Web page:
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Alabama Aviation Training Center plays key role in aerospace growth

MOBILE, Alabama — A key ingredient to the success of Alabama’s Airbus jet manufacturing facility is an innovative advanced training center built by the state to boost the aerospace industry workforce.

The $7 million Alabama Aviation Training Center, which opened in 2014 at Mobile Aeroplex, is operated by the state’s top worker training agency, AIDT, and prepares workers for the nearby A320 family Final Assembly Line (FAL).

AIDT Director Ed Castile said the facility plays a key role for Airbus and Alabama.

“The expansion of the civil aviation sector in Alabama over the last five years has once again diversified Alabama’s industrial portfolio,” he said. “Because of this expansion, specifically in Mobile and Baldwin counties, the need for a state-of-the-art aviation training center was on our list of ‘must-haves.’

AIDT Airbus training center
AIDT’s Alabama Aviation Center at Mobile Aeroplex will help prepare a skilled workforce for Airbus.

Since its opening four years ago, the Alabama Aviation Training Center has trained more than 400 Airbus employees, said Castile, who also serves as deputy secretary of the Alabama Department of Commerce.

The facility will also likely be the heart of the training program for workers on a potential second assembly line for A220 family aircraft (formerly the Bombardier C-Class). Read a story on the Airbus-Bombardier alliance.

The 36,500-square-foot facility houses training such as safety, quality, computer and leadership development courses, as well as specific Airbus technical courses and new hire orientations. It has composite, electrical and computer labs, traditional classrooms, offices and meeting space.

More than 2,500 pre/post employment trainings and assessments have taken place there, along with more than 1,100 pre-employment orientations.


One of those who has gone through the center was Tim Wallis, who has gone from trainee to trainer in his career with Airbus.

He was initially hired on at Airbus as a Ground Test Inspector, a job that required a combination of testing all the systems of the aircraft and giving his quality assurance that everything functioned as required.

“My initial assessment was a tough but fair one,” he said. “Almost immediately after performing standard greetings and introductions with the hiring managers and HR, I was given a pre-made wire bundle — basically an in-house collection of about 25 wires that split off into five or six different ends — and told to inspect it for damages and/or discrepancies in its production.”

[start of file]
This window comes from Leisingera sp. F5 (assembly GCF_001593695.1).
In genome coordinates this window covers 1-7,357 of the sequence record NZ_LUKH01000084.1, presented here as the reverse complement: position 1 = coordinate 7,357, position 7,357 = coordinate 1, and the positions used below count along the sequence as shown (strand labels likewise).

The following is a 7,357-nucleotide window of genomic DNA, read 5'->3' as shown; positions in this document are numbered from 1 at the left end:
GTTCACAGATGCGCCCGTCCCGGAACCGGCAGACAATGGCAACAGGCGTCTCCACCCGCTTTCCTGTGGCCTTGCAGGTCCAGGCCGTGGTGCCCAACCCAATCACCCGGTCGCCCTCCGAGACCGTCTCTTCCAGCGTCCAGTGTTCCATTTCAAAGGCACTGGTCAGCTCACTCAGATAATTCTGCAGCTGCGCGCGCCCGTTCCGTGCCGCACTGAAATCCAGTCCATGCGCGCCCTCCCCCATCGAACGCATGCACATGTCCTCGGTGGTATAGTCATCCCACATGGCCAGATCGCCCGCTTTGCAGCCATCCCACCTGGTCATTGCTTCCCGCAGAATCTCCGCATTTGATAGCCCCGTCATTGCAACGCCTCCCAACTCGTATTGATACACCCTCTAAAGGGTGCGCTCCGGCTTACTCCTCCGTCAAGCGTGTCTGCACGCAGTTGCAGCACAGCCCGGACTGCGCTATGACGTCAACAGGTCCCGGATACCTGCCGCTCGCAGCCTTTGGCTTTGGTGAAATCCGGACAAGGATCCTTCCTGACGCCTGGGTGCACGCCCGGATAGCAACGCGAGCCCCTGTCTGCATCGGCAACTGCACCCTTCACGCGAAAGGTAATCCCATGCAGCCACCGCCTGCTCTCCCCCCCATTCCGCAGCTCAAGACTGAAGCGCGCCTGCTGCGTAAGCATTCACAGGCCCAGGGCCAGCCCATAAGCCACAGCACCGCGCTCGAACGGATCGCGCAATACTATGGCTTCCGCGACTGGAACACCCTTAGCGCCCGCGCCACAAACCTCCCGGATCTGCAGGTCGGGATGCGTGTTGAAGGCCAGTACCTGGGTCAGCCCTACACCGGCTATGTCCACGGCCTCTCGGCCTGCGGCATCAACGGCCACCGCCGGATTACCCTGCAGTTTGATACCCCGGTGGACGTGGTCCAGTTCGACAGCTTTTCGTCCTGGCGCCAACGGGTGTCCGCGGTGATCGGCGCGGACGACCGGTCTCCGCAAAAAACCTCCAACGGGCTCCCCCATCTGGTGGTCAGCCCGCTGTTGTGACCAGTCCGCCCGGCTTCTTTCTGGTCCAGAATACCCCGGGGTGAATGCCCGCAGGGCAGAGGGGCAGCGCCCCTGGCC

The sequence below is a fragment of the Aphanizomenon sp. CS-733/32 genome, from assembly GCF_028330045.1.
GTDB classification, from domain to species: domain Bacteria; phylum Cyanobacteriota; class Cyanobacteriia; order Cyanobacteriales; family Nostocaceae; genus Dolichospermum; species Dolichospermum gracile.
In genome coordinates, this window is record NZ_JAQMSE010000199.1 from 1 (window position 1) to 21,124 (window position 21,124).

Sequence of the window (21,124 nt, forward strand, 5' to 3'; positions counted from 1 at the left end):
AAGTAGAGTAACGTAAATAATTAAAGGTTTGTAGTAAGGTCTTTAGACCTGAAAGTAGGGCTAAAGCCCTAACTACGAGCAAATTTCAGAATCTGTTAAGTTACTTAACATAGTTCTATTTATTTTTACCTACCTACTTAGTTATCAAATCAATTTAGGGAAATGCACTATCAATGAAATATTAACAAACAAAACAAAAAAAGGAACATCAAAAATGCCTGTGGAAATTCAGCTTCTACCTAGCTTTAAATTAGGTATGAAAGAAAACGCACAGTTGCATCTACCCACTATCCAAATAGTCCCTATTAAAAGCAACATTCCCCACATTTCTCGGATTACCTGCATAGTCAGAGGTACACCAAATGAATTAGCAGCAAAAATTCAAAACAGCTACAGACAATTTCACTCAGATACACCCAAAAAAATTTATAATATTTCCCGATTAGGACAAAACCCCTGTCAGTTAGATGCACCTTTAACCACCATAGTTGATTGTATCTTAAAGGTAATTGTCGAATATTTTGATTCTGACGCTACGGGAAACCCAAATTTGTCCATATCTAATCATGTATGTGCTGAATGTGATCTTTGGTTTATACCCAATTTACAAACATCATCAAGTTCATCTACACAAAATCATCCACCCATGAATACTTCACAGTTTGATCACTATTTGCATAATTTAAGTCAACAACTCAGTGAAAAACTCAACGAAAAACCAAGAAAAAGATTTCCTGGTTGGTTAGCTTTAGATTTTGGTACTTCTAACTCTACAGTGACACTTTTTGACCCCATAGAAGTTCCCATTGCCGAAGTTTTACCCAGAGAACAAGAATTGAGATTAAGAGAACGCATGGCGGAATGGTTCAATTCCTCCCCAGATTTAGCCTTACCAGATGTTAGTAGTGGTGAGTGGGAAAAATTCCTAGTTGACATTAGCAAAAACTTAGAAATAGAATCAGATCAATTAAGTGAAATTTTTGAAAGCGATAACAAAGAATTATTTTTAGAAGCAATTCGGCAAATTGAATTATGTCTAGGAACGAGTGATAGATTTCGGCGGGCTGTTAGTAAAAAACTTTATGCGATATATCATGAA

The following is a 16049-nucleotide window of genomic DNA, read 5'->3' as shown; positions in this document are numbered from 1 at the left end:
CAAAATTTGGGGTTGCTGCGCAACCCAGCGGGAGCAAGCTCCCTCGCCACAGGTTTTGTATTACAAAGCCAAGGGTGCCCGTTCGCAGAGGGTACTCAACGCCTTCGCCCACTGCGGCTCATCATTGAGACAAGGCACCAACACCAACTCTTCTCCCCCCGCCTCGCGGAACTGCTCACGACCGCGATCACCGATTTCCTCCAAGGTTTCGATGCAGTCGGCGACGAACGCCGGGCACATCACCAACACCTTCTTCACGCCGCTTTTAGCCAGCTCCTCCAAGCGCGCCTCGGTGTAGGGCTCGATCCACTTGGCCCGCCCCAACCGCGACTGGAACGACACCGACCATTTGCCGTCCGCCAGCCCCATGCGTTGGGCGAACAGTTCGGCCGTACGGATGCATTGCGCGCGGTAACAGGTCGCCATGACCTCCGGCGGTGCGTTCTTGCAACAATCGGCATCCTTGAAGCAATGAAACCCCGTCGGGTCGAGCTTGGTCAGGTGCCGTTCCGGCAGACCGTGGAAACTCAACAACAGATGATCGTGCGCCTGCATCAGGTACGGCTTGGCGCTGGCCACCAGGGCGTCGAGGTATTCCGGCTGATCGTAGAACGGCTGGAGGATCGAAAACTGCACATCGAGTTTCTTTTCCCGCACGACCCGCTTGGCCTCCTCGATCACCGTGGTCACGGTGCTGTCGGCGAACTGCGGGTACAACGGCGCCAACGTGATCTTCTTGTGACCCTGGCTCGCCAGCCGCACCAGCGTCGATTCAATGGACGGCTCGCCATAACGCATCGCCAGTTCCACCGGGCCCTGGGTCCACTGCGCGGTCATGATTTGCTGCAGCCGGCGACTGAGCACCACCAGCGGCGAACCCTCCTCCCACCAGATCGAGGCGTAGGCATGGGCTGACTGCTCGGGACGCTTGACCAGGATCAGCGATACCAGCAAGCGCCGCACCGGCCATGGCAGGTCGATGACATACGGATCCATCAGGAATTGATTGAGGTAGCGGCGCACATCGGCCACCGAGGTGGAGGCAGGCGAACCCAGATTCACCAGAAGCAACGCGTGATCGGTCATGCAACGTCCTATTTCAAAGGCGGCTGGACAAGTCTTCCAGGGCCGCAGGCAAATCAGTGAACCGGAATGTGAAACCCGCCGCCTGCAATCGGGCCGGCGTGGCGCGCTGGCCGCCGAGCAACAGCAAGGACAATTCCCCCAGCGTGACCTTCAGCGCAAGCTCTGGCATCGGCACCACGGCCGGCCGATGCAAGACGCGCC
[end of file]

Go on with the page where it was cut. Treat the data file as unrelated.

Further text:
The only tools he received were the schematics for the wiring harness, safety goggles and a multimeter for testing.

“If you had the proper background and knew what you were doing, it was not that much of a challenge,” he said. “But if you were lost, it would have been quickly evident.”

Today, Wallis is the Technical Trainer for the FAL in Mobile. He delivers most of the initial trainings new hires will need to begin their career at Airbus or are required for progression through their personal development plan.

The trainings he teaches vary from a general familiarization course for the A320 family that encompasses airframe, avionics and power plant theory, as well as courses that instruct workers in the FAL to read and understand the engineering drawings that are used as the master plans for designing each aircraft.

“This is quite a process and requires a lot of communication and understanding between the FAL, AIDT and our support groups from training centers in Miami and Europe,” he said.


The Alabama Aviation Training Center is instrumental in the successful recruitment and training for potential Airbus employees for a variety of reasons, Wallis said.

“Because we have the ability to dedicate rooms located within the training center for full-time training classes, we never run into the problem where we are unable to provide or have to cancel a required training due to booking constraints or other logistical issues,” he said. “Since the training center is so dynamic and can be host for a variety of functions, the pre-employment process ensures the hiring managers are well aware of their new employees’ strengths and weaknesses long before they actually hit the floor running.

“This includes, but is not limited to, riveting, wire harness buildup, quality checks and many more job-related functions we can simulate in a work-like environment. Also, because Alabama Aviation Training Center is a satellite location near but not on the Airbus campus, students feel more comfortable dedicating the time they are here solely to the task of learning something new and not being constantly interrupted by the FAL. This is crucial to ensuring the messages being delivered are focused on and understood and not just ‘attended.’”


Before joining Airbus in 2014, Wallis was serving active duty as a helicopter flight mechanic in the U.S. Coast Guard. He had spent 11 years performing mechanical and electrical work and quality checks while also serving as a search and rescue flight crew in cities including New Orleans, Los Angeles and Seattle.

His last station was in Mobile, where there was a lot of buzz in the military aviation community about Airbus’ hiring plans. After talking with his wife, he decided to submit a resume.

“Fortunately for us, I was selected and after learning more about Airbus, the job itself and the benefits of employment, we decided to make the switch in careers and have been very happy and successful ever since,” he said.


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